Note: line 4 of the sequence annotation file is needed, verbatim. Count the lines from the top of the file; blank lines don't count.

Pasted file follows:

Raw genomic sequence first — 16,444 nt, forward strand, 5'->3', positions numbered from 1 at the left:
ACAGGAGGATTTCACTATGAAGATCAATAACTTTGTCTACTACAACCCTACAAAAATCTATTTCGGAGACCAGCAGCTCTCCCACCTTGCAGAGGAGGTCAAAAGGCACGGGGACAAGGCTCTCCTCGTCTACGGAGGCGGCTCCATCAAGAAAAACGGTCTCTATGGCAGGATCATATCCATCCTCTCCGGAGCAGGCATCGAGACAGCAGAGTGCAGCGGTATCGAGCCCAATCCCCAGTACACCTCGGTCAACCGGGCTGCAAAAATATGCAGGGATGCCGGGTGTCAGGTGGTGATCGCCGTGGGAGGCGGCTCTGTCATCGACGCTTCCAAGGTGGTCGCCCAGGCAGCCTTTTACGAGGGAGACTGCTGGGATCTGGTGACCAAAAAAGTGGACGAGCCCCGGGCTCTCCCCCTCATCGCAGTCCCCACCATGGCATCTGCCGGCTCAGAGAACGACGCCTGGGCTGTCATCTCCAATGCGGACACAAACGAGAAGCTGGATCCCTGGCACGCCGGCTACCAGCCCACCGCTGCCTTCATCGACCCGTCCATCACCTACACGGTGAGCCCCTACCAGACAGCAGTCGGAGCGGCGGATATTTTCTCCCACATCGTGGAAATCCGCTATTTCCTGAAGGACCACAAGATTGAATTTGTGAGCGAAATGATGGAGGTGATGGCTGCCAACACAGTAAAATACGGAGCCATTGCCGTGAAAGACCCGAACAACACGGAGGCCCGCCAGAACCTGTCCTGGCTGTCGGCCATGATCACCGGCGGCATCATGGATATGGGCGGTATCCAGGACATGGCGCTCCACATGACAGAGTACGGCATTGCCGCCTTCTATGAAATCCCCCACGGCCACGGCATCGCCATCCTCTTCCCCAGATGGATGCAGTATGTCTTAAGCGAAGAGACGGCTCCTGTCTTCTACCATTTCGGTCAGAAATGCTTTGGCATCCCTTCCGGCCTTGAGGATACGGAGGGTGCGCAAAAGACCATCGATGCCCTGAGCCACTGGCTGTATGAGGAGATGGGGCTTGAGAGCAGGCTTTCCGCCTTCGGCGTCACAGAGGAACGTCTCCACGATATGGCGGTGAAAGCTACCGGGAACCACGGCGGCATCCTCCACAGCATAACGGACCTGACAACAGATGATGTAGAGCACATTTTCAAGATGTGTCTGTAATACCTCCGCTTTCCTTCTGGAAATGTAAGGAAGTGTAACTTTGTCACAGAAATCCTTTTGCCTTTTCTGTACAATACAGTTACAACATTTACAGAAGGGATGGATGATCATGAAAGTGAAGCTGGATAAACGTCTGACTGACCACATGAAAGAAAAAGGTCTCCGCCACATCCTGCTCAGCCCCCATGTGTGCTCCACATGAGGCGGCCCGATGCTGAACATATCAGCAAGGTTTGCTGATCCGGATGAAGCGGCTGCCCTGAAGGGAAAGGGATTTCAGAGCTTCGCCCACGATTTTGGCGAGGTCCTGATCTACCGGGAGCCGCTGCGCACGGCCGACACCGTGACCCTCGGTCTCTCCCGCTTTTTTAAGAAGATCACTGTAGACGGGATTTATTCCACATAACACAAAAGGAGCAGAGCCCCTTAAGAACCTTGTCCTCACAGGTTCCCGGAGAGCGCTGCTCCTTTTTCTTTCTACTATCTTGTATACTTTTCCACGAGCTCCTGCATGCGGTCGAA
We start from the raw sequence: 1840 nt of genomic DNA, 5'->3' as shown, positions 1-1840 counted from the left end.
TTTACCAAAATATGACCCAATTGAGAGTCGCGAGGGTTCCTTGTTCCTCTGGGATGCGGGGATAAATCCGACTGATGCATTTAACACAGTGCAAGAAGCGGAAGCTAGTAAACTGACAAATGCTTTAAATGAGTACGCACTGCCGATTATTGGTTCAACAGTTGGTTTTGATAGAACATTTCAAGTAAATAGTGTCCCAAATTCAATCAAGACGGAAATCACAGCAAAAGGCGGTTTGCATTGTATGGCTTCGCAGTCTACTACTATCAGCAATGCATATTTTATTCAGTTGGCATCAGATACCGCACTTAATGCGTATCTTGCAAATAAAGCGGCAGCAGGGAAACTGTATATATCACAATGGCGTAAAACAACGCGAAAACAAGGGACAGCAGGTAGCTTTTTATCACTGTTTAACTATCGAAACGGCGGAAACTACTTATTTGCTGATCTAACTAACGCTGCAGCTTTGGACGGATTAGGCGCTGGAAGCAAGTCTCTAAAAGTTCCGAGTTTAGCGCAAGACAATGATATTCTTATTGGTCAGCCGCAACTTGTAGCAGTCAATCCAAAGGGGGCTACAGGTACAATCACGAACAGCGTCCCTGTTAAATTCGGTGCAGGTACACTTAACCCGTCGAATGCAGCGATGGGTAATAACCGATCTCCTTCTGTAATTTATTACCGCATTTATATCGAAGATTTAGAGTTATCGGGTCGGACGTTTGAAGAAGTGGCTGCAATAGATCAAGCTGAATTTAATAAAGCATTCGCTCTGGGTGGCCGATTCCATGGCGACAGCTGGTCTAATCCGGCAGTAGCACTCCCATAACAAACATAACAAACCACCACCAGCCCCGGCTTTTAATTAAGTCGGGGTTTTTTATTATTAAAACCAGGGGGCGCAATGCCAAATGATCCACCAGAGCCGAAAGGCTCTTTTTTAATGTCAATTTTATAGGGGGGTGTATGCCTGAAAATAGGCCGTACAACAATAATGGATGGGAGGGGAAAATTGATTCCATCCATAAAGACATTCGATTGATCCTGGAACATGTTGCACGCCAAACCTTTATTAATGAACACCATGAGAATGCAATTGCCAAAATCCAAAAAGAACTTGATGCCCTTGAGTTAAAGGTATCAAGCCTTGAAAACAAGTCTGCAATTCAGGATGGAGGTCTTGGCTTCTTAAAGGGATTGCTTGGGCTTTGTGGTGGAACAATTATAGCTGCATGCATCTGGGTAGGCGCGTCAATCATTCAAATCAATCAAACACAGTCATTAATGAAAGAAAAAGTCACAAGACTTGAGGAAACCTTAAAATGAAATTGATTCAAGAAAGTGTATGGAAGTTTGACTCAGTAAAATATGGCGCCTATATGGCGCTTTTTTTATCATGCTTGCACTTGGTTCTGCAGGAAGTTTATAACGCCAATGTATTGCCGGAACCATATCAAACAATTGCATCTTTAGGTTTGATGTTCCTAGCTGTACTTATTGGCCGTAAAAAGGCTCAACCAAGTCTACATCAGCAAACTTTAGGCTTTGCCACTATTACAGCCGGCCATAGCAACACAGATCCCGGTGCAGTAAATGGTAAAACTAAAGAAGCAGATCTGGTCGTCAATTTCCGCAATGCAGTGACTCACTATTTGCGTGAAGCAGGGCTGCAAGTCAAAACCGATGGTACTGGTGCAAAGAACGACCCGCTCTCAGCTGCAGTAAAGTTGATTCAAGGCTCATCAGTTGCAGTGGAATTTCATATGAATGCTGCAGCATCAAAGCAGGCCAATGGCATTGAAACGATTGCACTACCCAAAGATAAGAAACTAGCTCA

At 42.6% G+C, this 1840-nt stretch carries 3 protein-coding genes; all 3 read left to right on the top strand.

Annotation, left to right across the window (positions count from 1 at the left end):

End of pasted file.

TTTACCAAAATATGACCCAATTGAGAGTCGCGAGGGTTCCTTGTTCCTCTGGGATGCGGGGATAAATCCGACTGATGCATTTAACACAGTGCAAGAAGCGGAAGCTAGTAAACTGACAAATGCTTTAAATGAGTACGCACTGCCGATTATTGGTTCAACAGTTGGTTTTGATAGAACATTTCAAGTAAATAGTGTCCCAAATTCAATCAAGACGGAAATCACAGCAAAAGGCGGTTTGCATTGTATGGCTTCGCAGTCTACTACTATCAGCAATGCATATTTTATTCAGTTGGCATCAGATACCGCACTTAATGCGTATCTTGCAAATAAAGCGGCAGCAGGGAAACTGTATATATCACAATGGCGTAAAACAACGCGAAAACAAGGGACAGCAGGTAGCTTTTTATCACTGTTTAACTATCGAAACGGCGGAAACTACTTATTTGCTGATCTAACTAACGCTGCAGCTTTGGACGGATTAGGCGCTGGAAGCAAGTCTCTAAAAGTTCCGAGTTTAGCGCAAGACAATGATATTCTTATTGGTCAGCCGCAACTTGTAGCAGTCAATCCAAAGGGGGCTACAGGTACAATCACGAACAGCGTCCCTGTTAAATTCGGTGCAGGTACACTTAACCCGTCGAATGCAGCGATGGGTAATAACCGATCTCCTTCTGTAATTTATTACCGCATTTATATCGAAGATTTAGAGTTATCGGGTCGGACGTTTGAAGAAGTGGCTGCAATAGATCAAGCTGAATTTAATAAAGCATTCGCTCTGGGTGGCCGATTCCATGGCGACAGCTGGTCTAATCCGGCAGTAGCACTCCCATAACAAACATAACAAACCACCACCAGCCCCGGCTTTTAATTAAGTCGGGGTTTTTTATTATTAAAACCAGGGGGCGCAATGCCAAATGATCCACCAGAGCCGAAAGGCTCTTTTTTAATGTCAATTTTATAGGGGGGTGTATGCCTGAAAATAGGCCGTACAACAATAATGGATGGGAGGGGAAAATTGATTCCATCCATAAAGACATTCGATTGATCCTGGAACATGTTGCACGCCAAACCTTTATTAATGAACACCATGAGAATGCAATTGCCAAAATCCAAAAAGAACTTGATGCCCTTGAGTTAAAGGTATCAAGCCTTGAAAACAAGTCTGCAATTCAGGATGGAGGTCTTGGCTTCTTAAAGGGATTGCTTGGGCTTTGTGGTGGAACAATTATAGCTGCATGCATCTGGGTAGGCGCGTCAATCATTCAAATCAATCAAACACAGTCATTAATGAAAGAAAAAGTCACAAGACTTGAGGAAACCTTAAAATGAAATTGATTCAAGAAAGTGTATGGAAGTTTGACTCAGTAAAATATGGCGCCTATATGGCGCTTTTTTTATCATGCTTGCACTTGGTTCTGCAGGAAGTTTATAACGCCAATGTATTGCCGGAACCATATCAAACAATTGCATCTTTAGGTTTGATGTTCCTAGCTGTACTTATTGGCCGTAAAAAGGCTCAACCAAGTCTACATCAGCAAACTTTAGGCTTTGCCACTATTACAGCCGGCCATAGCAACACAGATCCCGGTGCAGTAAATGGTAAAACTAAAGAAGCAGATCTGGTCGTCAATTTCCGCAATGCAGTGACTCACTATTTGCGTGAAGCAGGGCTGCAAGTCAAAACCGATGGTACTGGTGCAAAGAACGACCCGCTCTCAGCTGCAGTAAAGTTGATTCAAGGCTCATCAGTTGCAGTGGAATTTCATATGAATGCTGCAGCATCAAAGCAGGCCAATGGCATTGAAACGATTGCACTACCCAAAGATAAGAAACTAGCTCA